When I'm working inside from a photo, I apply the exact same principles. I find a reference that inspires me. I bring it up on the monitor to the side of my canvas. From there, I shrink both images down and lay in colors quickly. The advantage to working on a computer is being able to shrink the image down small. I can go twice as fast because my strokes cover more. There are disadvantages or temptations to a computer. Color dropping is like a dangerous drug; it gives you a temporary boost but when it's all over you're left lower than you started (you're probably wondering what a Mormon boy knows about drugs...not a whole lot. This analogy is over) I committed myself during college to never color drop. This was the best decision I made because I was forced to make decisions. As I've began to understand color more, I've seen opportunities to exaggerate and manipulate it. This is the funnest part of painting!

Question #3-What is the most important thing in painting color?

In my opinion, the most important things in painting color are VALUE, LOCAL COLOR, and RELATIONSHIPS. 

VALUE-This is the grayscale version of your painting. If your value is off, everything is off. When I paint, I spend the most time perfecting the value in the thumbnail. Once thats good, it's quite enjoyable. You can see the end from the beginning and experiment with colors. 

LOCAL COLOR-This is the color of your subject with no light affecting it. Once you lock this down, it's fairly simple rendering out the rest. If you dont understand the local color, the result will muddy your image and weaken the overall punch.

COLOR RELATIONSHIPS-This is how a color looks next to another color. It is either warmer or cooler. A painting is all about laying warms and cools next to one another. There is no universal rule to what is warm and cool. One thing that helped me a great deal was learning how to make a warm and cool for each color.

I hope this is useful in some way. Thanks for visiting my blog and supporting my work. I can't tell you how much I appreciate the encouragement and friendships from this small world we work in.


Wednesday, November 28, 2012

Ty Carter Art Holiday 2012 Giveaway!

Over 21 PRIZES will be awarded from December 1st-15th!  Enter today!

(1)  Half AnimSchool Tuition for the Course of your Choice* ($900 value)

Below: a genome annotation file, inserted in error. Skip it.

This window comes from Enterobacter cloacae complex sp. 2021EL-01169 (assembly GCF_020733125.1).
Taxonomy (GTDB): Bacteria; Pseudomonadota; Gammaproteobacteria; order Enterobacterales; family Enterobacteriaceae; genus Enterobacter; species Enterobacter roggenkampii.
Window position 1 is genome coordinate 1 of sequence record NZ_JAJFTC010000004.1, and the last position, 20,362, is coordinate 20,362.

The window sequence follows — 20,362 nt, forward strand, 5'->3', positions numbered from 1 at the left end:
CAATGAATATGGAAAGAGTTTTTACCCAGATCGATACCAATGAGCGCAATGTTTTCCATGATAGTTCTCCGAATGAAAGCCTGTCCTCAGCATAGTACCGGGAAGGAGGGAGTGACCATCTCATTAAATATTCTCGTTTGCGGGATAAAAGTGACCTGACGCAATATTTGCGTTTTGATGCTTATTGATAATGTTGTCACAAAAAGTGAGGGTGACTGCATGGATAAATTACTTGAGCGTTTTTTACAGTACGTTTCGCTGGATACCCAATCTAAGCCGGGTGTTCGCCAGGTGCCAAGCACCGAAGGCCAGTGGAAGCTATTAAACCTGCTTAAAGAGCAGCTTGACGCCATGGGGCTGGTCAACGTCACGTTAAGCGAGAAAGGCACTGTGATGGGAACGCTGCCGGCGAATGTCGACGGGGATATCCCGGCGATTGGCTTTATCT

(1)  My original "Gunshot" cowboy sketch
(5)  Limited Edition Signed 11x17 Print 
(10)  Limited Edition Signed 8x10 Print
(5)  Limited Edition Holiday Cards (pack of 10, includes envelopes)

How To Enter and Win
1. Mention, Sign Up and/or follow- There are FIVE ways to enter. Each counts as ONE entry (maximum of FIVE entries per person)
A. If you have a blog, mention this contest with a link to this post. Counts for ONE entry.
B. If you have twitter, follow @TyCarterArt and mention/retweet this contest.  Counts for ONE entry.
C. If you have Facebook, become a fan of TyCarterArt's Page and mention this contest with a link on your own wall. Counts for ONE entry.
D. Share a TyCarterArt Viral Video via Facebook, Twitter, or a blog. Videos are found below on this post.  Counts for ONE entry.
E. Leave a comment on this post. State your discipline/occupation and favorite color! Counts for ONE entry.

2. Email- Once you've finished A, B, C, D and/or E, send an email to  In your email, include your name and proof of completing A, B, C, D, and/or E. (links, screengrabs, etc)

3. Check TyCarterART's Facebook Page- Each morning from December 1st-15th, will be updated with the new winners. Winners will also be contacted via email.

*AnimSchool course offered is one 11-week term to be redeemed during any of the next four academic terms. Giveaway winner/applicant must qualify for their chosen course by showing requisite ability. Otherwise, applicant will be recommended an alternative AnimSchool course. Qualification is at the sole discretion of AnimSchool.

Tuesday, November 20, 2012

EPIC now on Apple Trailers!

EPIC, the film I've been working on since I began at Blue Sky Studios, has just been released on Apple Trailers. There is so much passion and love that went into this film.  I'm very excited to share it with you here.  Check it out!